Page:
Arrow-right Camera
The Spokesman-Review Newspaper

The Spokesman-Review Newspaper The Spokesman-Review

Spokane, Washington  Est. May 19, 1883
Clear Day 40° Clear
News >  Spokane

Sue Lani Madsen: Waving the bloody shirt

Lack of skepticism spreads fake news in the ongoing civil war of words. This time it was progressives who got snookered.

Recently the Washington Post eagerly reacted to a hint of government censorship from an anonymous source. Their initial reporting claimed the Trump administration was “forbidding officials at the nation’s top public health agency from using a list of seven words or phrases” at the Centers for Disease Control and Prevention. The report was promptly turned into a social media meme and reposted by indignant progressives bemoaning the censorship of scientists. Sen. Patty Murray and other Congressional Democrats penned a letter accusing the Trump administration of “yet again prioritizing ideology over science.”

Less than a week later, the same Washington Post reporters found themselves backtracking and clarifying. There was no edict out of the White House banning seven dirty words you can’t use in writing a CDC budget. There was no censorship.

According to the Washington Post follow up, guidance issued by officials within the Department of Health and Human Services suggested words to avoid if possible. Staff were reportedly encouraged to find synonyms expressing the same ideas, without the baggage attached to politicized words and phrases. That’s smart Communications 101. Don’t use words that blunt the reader’s attention to your message.

The reporters forgot to be skeptical in their rush to be first. “CDC ordered to ban certain words” makes a national splash while “HHS bureaucrats issue style guide” drowns. And the Post just added another brick in the fake news wall.

It’s a wall that’s been under construction for as long as there’s been political reporting. In the presidential election of 1880, a letter was circulated by newspapers opposed to Republican candidate, James A. Garfield, claiming he supported the free admission of Chinese laborers, to be pitted against the emerging unions for the benefit of large employers. Garfield denied it. The forged Morey letter was “believed to have been the means of giving the electoral votes of California to Gen. W. S. Hancock, the candidate of the Democratic Party.” Immigration policy protecting American workers is not a new political issue. Garfield won by a narrow margin.

The story of the Morey letter comes from a 1903 hardbound predecessor of Wikipedia titled “The Educational Encyclopedia of Common Things [which] TELLS YOU ONLY OF THINGS YOU OUGHT TO KNOW, and contains no information that is not of practical value or of unusual interest.” Using all caps to bark one’s self-importance predates digital communication.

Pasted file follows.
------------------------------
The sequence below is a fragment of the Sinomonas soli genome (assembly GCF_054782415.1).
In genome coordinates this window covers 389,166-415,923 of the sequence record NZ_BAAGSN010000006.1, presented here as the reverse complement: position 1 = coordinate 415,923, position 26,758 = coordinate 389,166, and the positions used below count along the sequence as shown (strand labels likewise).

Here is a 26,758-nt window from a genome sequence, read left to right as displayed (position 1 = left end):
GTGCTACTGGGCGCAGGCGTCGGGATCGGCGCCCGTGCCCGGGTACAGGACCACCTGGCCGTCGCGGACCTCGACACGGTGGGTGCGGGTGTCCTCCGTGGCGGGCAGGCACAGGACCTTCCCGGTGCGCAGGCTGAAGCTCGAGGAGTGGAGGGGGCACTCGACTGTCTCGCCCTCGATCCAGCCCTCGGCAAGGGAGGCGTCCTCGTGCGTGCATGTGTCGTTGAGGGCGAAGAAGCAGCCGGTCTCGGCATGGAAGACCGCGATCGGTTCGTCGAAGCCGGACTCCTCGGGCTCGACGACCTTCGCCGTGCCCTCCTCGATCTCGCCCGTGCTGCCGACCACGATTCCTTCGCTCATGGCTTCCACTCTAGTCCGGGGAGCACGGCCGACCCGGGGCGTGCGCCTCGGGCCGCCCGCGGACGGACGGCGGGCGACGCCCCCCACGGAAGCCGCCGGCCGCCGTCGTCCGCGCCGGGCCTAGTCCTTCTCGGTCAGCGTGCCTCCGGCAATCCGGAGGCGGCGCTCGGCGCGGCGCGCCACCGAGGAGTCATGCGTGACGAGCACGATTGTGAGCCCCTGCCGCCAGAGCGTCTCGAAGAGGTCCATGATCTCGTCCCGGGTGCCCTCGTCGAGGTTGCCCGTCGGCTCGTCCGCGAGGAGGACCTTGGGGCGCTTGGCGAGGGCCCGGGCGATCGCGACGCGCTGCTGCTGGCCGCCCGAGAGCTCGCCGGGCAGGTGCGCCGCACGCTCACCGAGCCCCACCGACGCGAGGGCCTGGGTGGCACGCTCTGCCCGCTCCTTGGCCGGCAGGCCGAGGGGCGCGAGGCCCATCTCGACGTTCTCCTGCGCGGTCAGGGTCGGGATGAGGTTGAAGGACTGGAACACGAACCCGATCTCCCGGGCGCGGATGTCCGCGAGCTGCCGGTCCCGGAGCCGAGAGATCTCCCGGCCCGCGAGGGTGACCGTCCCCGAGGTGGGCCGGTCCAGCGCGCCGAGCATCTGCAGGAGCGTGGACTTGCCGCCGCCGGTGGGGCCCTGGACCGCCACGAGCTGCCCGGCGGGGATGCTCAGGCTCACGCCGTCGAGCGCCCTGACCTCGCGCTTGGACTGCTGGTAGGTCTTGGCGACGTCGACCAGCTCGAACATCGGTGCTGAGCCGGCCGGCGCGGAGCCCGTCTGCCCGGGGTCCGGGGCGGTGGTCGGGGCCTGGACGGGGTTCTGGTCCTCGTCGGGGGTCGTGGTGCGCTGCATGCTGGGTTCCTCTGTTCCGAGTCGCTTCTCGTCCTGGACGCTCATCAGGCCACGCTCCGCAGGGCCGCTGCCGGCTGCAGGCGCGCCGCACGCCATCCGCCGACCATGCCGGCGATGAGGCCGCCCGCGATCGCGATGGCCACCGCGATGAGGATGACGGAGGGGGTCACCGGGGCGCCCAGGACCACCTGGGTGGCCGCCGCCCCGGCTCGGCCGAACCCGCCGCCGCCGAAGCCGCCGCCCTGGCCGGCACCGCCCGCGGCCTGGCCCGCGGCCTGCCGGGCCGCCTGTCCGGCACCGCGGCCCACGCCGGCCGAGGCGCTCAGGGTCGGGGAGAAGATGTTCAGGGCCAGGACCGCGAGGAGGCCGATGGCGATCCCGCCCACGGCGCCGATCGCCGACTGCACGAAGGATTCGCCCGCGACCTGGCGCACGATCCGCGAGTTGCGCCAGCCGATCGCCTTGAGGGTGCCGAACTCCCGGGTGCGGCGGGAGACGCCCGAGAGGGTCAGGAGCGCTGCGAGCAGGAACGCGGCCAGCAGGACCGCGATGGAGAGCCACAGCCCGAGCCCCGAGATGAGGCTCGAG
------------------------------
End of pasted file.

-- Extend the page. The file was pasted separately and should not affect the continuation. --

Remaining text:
One thing the author thought “you ought to know” was the Australian ballot. Until the 1890s, each American candidate had his own ballot in a different size, color or distinctive marking. Threats and other persuasion techniques at the polls were common and “the public demanded a system of secret voting whereby they could vote for candidates without molestation.” The recently adopted Australian ballot system was the solution. We’re still arguing about voter suppression.

The Encyclopedia of Common Things draws its quotes and popular sayings from the common experiences of its audience, yet is oddly silent on the Civil War. It was too soon. Significant battle dates and proclamations are included on a general timeline of useful knowledge, but the author is carefully neutral in entries where it can’t be avoided.

Like the definition of “waving the bloody shirt,” from an old Scottish custom to stir up the clans to avenge a massacre. In 1903 it referred to any “effort to keep alive the ill feeling between the North and the South caused by the Civil War.”

One “memorable sentence so often quoted” comes from an incident the morning after Lincoln’s assassination on April 15, 1865. In an effort to quiet a crowd “preparing to attack the office of the New York World, a newspaper which had violently opposed Lincoln,” then Congressman James A. Garfield stepped in front of the mob and said reassuringly, “God reigns and the government at Washington still lives.”

Journalism was once literally under attack. In 2017, the attacks come in tweets, but God still reigns and the government at Washington still lives.

Now if we could all be a little slower to wave the bloody shirt of partisanship in 2018.

The Spokesman-Review Newspaper

Local journalism is essential.

Give directly to The Spokesman-Review's Northwest Passages community forums series -- which helps to offset the costs of several reporter and editor positions at the newspaper -- by using the easy options below. Gifts processed in this system are not tax deductible, but are predominately used to help meet the local financial requirements needed to receive national matching-grant funds.

Active Person

Subscribe to the Coronavirus newsletter

Get the day’s latest Coronavirus news delivered to your inbox by subscribing to our newsletter.